Last Monday night a group of us from my Unitarian-Universalist church discussed writings of Unitarians who are also Buddhist or Christian . As a teenager, I drifted away from belief in a god while trying to hold on to some sort of Golden Rule Christian ethics, so I sort of, sort of qualify as a Christian Unitarian. I haven’t totally rejected the tradition, and while reading a biography of Theodore Parker, a nineteenth-century minister at our church in West Roxbury, as well as a number of his sermons, I find a lot to think about and follow in the tradition of activist Unitarianism based on the teachings of Jesus without the millennia of added baggage which he preached to the “farmers and mechanics” in what was then the outlands of Boston.
Then we moved on to Buddhism, which several in our group practiced seriously. They told of multi-day silent retreats, strict discipline, and solitary meditation, detaching oneself from the world to see what is and is not. After hearing about these practices, I started to wonder why I was never attracted to practicing meditation when it worked so well for people.
As we were leaving, I realized that once again, I was the only person who biked to the discussion. That seems to happen a lot, and I realized that bicycling was my practice, that my meditation is not detaching from the world but becoming hyper-aware of it. I’ll call this comparable practice, “Bicyclism”. Just about every morning, no matter what the weather (and it’s been challenging a few days this winter), I dress appropriately–warm, but cute, or at least not too threatening–and head into the world of cars, trucks, trees, geese, and rivers, for a 45-60-minute trip across the city on my bicycle. I try (and maybe have) to be totally in the moment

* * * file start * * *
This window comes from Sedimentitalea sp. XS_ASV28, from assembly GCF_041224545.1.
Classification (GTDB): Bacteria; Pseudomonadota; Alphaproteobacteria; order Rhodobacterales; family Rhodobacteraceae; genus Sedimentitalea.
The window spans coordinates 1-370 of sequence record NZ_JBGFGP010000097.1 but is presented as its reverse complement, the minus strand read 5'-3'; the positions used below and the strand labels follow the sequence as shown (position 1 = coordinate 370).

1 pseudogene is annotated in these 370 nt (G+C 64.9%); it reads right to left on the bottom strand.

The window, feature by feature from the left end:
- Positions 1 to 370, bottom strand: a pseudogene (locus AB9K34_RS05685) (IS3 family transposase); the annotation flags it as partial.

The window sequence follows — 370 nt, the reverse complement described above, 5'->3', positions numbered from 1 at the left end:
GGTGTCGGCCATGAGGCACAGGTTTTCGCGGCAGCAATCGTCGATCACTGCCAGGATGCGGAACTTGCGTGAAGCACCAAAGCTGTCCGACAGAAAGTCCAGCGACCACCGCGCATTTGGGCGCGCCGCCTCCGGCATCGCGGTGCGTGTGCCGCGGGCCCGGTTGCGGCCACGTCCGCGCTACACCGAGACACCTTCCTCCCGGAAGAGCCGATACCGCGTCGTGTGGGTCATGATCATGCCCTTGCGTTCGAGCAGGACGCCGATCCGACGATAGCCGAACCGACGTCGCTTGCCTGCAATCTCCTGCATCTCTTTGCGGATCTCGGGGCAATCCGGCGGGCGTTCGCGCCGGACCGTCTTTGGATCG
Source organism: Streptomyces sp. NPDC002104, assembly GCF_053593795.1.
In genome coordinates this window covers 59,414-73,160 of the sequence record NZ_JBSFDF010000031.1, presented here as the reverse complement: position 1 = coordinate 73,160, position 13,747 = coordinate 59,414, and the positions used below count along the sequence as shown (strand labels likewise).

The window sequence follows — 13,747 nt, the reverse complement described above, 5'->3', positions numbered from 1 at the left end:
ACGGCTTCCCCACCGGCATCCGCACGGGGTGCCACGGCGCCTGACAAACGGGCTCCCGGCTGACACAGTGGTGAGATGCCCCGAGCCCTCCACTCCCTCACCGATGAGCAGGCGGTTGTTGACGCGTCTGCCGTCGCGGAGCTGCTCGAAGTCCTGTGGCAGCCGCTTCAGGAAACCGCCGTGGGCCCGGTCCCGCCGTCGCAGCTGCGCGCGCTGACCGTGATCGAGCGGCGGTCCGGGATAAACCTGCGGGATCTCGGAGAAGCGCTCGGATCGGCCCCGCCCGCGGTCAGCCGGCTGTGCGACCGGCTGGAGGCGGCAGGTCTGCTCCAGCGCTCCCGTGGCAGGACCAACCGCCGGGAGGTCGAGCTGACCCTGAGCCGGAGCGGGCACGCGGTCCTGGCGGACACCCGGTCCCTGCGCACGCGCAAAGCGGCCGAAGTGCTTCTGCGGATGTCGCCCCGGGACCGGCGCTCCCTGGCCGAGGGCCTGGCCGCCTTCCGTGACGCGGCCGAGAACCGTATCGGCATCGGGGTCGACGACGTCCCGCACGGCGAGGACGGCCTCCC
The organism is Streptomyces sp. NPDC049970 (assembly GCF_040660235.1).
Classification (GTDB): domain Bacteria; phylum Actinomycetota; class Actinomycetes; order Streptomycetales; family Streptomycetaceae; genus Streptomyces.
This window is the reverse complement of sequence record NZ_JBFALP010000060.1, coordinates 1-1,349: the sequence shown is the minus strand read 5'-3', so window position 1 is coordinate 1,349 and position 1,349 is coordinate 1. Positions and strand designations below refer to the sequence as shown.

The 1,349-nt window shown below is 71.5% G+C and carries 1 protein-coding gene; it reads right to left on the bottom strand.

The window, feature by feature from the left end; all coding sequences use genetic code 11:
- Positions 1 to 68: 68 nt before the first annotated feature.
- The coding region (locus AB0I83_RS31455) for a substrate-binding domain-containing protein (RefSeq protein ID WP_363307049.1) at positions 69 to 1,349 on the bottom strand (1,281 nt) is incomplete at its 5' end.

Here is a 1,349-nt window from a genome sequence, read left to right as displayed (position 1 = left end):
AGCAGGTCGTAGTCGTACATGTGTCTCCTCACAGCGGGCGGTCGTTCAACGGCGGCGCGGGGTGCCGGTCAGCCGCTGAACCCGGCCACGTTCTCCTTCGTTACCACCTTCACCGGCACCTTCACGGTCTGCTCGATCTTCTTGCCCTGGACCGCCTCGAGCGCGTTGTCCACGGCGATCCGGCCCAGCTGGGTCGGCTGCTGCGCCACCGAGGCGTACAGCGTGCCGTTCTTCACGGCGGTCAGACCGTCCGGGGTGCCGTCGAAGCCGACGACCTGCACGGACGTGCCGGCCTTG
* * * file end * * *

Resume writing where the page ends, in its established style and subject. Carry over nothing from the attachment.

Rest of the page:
and aware of everything around me. Every so often, I command my tensed-up shoulders to relax, because though not everything that I encounter is non-threatening, the whole experience feels better when I can be calmer. There are, however, real penalties if this concentration is lost, adding a bit of reality to this meditation.
I’m surely not the only one who feels this way, though there is often no bike but mine parked at the various events and meetings I attend. I never realized before that while there are lots of reasons to ride a bicycle–exercise, fresh air, closeness to the environment, low carbon footprint, and others–in the end, I bike because I bike. The journey is the reward. Riding a bike is what I do to live a full life as well as to get places. I am a Bicyclist.